HUMAN: The eBook

Perhaps the most motivating feeling in the world is to self-publish an ebook for the first time. For me to see my own work on Amazon available for sale is an incredible experience. Last week I self-published my short story, HUMAN, and of course I encourage everyone to read it. A huge thanks to Ani Paoletti, who provided the cover art. The story world of HUMAN is the result of my own reflections on our social experience in the last ten years (prior to COVID). Much of my incorporated ideas are expressed in further detail in my interview with fellow creative Andrew Hall. HUMAN explores the emotional response to professional and social situations given technology’s presence. How do we feel when we can’t remember something specific or keep up with someone in a conversation? How do we feel when we can’t contribute to a conversation because we didn’t read the latest news story? How do we feel when we aren’t genuinely listened to? These are questions I’ve been trying to understand since I graduated from college. I believe we all feel this way at some point in our lives. We’re in the middle of talking and the person we’re conversing with is looking elsewhere, or they pull out their phones or cut us off and attempt to finish our sentences. One thing I never understood was how someone could come to realize what I was going to say before I finished my thought, while at the same time being able[…] [Keep Reading]

Interviews from the Void: Episode #19 – Amy DuBoff

Highlights Why writing science fiction allows us to explore the human experience. Self-publishing and being part of the entire publishing process. There’s a new way to watch television which can help us improve our writing. From initial conception to publishing the first volume, it was a seventeen-year journey. Welcome to the nineteenth episode of Interviews from the Void, where I interview writers about their writing process, discussing the mechanics and physicality of the craft. In this episode, I chat with science fiction writer Amy (A.K.) DuBoff about self-publishing and finding our own writing voice in the science fiction genre. Arthur: You’re a prolific writer. Tell me about your journey to becoming a writer. When did you start writing and how did you get to where you are today? Amy: I can trace my first real writing project back to fourth grade. We were given a writing prompt (“It was a dark and story night…”), and I began working on a middle grade horror/mystery/adventure novel that was starting to turn a little sci-fi/fantasy before I abandoned it. I might go back to that project eventually, but I’d need to figure out where it was going since I had no idea at the time! I really started writing in sixth grade, when I was about 11. I’d been kicking ideas for the Cadicle series around in my head for several months, so I wanted to get words on the page. I wrote the first few chapters of what eventually became VEIL OF REALITY,[…] [Keep Reading]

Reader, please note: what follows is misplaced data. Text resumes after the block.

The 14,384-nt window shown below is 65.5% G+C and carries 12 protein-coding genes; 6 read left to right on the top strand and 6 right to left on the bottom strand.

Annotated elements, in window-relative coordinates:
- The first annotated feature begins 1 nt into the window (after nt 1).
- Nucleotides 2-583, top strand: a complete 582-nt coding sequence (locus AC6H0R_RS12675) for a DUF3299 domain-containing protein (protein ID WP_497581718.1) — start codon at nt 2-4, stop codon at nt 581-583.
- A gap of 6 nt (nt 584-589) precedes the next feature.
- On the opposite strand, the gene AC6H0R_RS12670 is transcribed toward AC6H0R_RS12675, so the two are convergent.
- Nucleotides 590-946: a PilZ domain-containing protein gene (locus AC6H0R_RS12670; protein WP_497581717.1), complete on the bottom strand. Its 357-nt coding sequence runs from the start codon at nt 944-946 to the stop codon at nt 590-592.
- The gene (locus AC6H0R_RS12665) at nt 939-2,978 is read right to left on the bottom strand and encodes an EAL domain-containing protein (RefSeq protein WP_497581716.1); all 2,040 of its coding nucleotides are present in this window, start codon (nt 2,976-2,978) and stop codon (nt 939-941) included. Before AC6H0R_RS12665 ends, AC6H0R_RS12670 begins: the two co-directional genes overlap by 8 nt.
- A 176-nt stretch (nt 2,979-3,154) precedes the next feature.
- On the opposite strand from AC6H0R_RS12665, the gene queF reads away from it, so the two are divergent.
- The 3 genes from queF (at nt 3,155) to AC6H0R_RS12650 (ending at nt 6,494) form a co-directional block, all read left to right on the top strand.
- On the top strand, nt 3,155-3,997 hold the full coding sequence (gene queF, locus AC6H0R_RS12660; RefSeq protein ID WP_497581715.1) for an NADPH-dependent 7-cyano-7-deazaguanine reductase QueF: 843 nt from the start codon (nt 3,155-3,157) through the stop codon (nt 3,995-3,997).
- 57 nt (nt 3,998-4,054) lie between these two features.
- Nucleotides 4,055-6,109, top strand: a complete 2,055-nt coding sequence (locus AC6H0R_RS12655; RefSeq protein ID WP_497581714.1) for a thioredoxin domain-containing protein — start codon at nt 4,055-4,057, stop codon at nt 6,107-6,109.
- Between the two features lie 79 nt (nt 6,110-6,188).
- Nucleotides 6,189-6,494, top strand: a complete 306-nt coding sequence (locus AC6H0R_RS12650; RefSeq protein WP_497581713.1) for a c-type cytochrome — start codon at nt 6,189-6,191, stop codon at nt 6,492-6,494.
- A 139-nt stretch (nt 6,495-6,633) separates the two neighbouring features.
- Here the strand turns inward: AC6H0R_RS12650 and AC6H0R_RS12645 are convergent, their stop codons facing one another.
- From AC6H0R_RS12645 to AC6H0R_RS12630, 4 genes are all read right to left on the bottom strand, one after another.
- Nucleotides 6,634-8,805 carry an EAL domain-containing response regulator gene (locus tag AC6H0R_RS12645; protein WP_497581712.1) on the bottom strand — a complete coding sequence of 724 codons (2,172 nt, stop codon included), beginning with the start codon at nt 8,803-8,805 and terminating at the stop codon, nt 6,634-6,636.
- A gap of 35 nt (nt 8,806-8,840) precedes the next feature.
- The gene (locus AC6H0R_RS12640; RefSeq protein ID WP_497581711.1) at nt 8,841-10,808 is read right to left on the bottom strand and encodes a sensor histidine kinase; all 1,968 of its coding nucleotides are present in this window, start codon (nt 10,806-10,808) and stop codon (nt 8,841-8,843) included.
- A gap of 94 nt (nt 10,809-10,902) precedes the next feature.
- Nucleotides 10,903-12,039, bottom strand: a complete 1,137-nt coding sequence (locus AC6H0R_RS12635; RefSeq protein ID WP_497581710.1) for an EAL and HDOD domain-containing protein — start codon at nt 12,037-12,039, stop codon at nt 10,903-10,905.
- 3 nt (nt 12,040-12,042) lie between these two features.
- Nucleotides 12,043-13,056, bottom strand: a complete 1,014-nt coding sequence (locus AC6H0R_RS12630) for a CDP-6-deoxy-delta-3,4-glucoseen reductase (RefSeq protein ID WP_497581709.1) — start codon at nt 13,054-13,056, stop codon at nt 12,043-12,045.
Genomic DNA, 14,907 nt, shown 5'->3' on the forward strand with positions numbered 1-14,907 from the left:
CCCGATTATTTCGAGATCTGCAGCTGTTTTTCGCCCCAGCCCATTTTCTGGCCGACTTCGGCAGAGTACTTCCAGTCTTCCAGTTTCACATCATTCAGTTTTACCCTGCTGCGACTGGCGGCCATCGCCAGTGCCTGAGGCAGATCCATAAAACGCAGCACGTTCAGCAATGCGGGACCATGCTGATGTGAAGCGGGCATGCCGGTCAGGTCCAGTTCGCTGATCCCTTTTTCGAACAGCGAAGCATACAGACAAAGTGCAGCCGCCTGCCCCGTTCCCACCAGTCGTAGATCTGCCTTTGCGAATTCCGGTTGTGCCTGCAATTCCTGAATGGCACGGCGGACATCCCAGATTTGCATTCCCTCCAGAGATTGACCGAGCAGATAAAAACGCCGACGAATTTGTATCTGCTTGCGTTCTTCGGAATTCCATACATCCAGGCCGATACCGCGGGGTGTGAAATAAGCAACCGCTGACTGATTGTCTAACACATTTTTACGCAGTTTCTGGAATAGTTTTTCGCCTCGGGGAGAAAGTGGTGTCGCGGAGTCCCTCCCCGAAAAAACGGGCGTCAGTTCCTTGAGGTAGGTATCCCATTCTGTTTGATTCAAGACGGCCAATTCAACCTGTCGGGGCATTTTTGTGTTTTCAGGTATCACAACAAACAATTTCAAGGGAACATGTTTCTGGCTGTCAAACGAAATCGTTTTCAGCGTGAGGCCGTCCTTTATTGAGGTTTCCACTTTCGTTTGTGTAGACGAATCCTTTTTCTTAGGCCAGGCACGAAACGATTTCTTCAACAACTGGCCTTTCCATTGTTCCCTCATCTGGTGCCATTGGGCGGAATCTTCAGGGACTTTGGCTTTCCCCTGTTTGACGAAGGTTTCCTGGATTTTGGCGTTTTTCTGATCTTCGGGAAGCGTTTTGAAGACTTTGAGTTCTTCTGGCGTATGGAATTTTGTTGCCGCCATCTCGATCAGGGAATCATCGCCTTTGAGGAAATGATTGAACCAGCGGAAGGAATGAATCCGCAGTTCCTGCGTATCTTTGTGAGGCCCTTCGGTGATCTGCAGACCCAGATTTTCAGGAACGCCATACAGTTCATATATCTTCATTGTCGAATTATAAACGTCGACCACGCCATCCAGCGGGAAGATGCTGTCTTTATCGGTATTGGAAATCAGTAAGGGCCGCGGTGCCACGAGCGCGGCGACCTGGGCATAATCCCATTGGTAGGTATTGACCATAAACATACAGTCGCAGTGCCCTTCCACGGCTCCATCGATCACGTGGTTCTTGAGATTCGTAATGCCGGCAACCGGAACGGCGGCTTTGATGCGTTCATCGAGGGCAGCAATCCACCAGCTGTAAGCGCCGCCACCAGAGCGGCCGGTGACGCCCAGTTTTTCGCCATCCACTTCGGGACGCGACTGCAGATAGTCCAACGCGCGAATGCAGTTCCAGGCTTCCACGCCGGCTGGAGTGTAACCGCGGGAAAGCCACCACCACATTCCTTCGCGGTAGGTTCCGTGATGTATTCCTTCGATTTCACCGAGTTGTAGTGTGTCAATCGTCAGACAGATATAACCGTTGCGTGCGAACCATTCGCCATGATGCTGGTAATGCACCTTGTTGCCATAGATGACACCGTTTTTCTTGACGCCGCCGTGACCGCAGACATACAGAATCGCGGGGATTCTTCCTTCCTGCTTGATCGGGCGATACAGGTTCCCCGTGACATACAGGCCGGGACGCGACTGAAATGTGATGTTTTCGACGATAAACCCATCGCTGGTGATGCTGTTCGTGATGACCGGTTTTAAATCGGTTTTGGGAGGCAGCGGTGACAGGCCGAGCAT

Interviews from the Void: Episode #17 – Colette Tozer

Highlights Strategies for promoting our own books as self-published writers. Learning through life experiences and expressing ourselves through our writing. Editing and editing resources for self-publishing writers. My writing is character-driven, so the time, experience, and multiple revisions help me develop the characters.  Welcome to the seventeenth episode of Interviews from the Void, where I interview writers about their writing process, discussing the mechanics and physicality of the craft. In this episode, I chat with Colette Tozer, author of FAMILY TITHES, about editing her first book and what she learned during the self-publishing process. Arthur: Did you outline your first book, FAMILY TITHES? What are the most important lessons you learned while writing your first book? Was it self-published? Colette: FAMILY TITHES is part of a series that I started when I was ten years old. It kind of grew up with me.  So, while I didn’t intentionally write an outline, the books I wrote previous to the published book served as an outline. My writing is character driven, so the time, experience, and multiple revisions helped me to develop the characters. The main lesson I learned while writing my first book is that nothing is perfect. Everything is open to interpretation and with experience, everything changes. Yes, my book was self-published. I am an indie author, working on publishing many more books. Arthur: Since you’re self published, can you give me insight on your editing process? Do you hire an editor? How can writers seeking to self publish –[…] [Keep Reading]